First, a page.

Medicare Audit Finds Overpayment, Books In Disarray Hospitals, Doctors Overpaid By $23 Billion

In the first comprehensive audit of Medicare, federal investigators said Wednesday that the government overpaid hospitals, doctors and other health care providers last year by $23 billion, or 14 percent of all the money spent in the standard Medicare program.

The books and records of the Medicare agency and its contractors were in such disarray that they could not be thoroughly audited, said June Gibbs Brown, inspector general of the Department of Health and Human Services. She said there was no way to tell how much of the overpayment resulted from fraud.

The estimate of improper payments, based on an exhaustive review of a sample of actual claims, is substantially higher than prior estimates by health policy experts. It tends to confirm the suspicions of elderly people who say their Medicare bills are riddled with errors.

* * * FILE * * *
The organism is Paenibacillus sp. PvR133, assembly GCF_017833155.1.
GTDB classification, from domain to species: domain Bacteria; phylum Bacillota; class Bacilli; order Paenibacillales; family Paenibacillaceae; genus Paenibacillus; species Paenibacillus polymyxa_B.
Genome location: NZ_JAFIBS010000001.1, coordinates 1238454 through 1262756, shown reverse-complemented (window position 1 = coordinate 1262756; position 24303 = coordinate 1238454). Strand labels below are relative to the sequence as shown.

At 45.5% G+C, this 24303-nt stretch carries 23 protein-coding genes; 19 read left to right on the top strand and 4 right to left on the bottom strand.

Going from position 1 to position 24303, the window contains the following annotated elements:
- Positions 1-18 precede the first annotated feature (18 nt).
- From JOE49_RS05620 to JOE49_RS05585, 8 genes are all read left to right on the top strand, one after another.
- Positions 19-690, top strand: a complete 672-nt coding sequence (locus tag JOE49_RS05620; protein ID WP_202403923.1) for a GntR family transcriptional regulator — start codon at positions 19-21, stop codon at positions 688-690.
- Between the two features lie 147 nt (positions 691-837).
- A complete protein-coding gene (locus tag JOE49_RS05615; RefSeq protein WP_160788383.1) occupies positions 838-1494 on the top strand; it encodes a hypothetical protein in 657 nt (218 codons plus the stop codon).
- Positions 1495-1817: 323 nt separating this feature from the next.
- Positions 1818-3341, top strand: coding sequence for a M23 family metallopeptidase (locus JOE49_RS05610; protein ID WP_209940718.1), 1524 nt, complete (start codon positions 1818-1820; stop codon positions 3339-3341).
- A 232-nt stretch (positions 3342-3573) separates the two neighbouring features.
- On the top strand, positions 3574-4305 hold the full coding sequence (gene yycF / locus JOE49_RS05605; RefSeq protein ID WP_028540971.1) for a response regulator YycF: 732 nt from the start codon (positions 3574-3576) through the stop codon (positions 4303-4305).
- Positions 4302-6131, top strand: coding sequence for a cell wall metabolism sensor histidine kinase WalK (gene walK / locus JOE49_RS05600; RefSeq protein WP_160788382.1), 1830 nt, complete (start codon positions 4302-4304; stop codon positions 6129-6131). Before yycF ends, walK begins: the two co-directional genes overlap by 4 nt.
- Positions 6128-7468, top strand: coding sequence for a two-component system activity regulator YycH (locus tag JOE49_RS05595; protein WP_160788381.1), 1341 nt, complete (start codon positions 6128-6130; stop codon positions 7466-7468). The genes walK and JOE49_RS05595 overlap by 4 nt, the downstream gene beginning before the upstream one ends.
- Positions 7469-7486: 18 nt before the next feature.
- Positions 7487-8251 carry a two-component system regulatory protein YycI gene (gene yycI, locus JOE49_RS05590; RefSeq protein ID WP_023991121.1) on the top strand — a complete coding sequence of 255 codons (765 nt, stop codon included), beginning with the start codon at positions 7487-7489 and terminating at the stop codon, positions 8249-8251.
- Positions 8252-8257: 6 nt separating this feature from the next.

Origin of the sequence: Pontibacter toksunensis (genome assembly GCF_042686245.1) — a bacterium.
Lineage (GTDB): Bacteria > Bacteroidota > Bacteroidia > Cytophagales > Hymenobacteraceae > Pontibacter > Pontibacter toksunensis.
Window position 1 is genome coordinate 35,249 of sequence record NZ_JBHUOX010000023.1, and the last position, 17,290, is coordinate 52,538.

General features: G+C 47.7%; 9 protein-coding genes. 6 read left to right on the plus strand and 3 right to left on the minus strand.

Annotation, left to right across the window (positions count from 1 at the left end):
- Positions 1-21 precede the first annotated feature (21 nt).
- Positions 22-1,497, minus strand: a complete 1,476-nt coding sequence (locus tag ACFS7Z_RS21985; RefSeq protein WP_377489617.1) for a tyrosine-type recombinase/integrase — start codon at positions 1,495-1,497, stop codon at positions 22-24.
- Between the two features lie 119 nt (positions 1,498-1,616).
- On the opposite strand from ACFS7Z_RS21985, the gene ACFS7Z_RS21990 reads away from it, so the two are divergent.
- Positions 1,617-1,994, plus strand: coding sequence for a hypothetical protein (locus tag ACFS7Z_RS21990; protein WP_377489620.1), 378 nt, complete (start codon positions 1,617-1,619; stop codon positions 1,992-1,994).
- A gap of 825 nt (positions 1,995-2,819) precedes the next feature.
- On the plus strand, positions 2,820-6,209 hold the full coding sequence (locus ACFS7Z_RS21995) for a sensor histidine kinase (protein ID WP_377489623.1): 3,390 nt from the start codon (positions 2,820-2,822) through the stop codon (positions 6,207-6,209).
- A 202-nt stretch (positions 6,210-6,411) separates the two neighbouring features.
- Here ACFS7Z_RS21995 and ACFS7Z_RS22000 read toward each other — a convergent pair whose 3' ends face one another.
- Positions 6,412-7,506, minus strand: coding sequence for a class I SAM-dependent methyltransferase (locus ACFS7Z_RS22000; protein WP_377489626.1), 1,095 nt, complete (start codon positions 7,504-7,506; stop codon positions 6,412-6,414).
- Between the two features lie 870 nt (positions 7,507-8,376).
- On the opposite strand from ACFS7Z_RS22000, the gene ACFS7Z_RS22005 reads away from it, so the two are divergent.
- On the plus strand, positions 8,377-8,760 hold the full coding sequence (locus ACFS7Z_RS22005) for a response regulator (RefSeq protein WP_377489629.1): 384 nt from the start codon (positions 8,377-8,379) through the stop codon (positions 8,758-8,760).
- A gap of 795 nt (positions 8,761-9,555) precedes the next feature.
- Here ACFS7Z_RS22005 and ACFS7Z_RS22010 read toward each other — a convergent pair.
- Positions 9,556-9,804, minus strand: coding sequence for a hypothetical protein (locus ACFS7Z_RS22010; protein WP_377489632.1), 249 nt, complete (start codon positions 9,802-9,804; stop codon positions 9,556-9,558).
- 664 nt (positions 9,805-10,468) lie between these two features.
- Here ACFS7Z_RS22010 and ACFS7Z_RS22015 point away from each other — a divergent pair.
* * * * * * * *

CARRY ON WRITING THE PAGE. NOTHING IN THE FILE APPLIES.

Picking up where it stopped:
The report said the government had no reliable way to prevent or detect improper Medicare payments.

Auditors found a $4.5 billion “computation error” in the agency’s estimate of unpaid claims. They found that contractors sometimes mixed up Medicare’s two trust funds, for hospital care and doctors’ services. Other contractors confused amounts owed to the government with amounts owed by the government. The contractors, typically private insurance companies, review claims and pay bills for Medicare.

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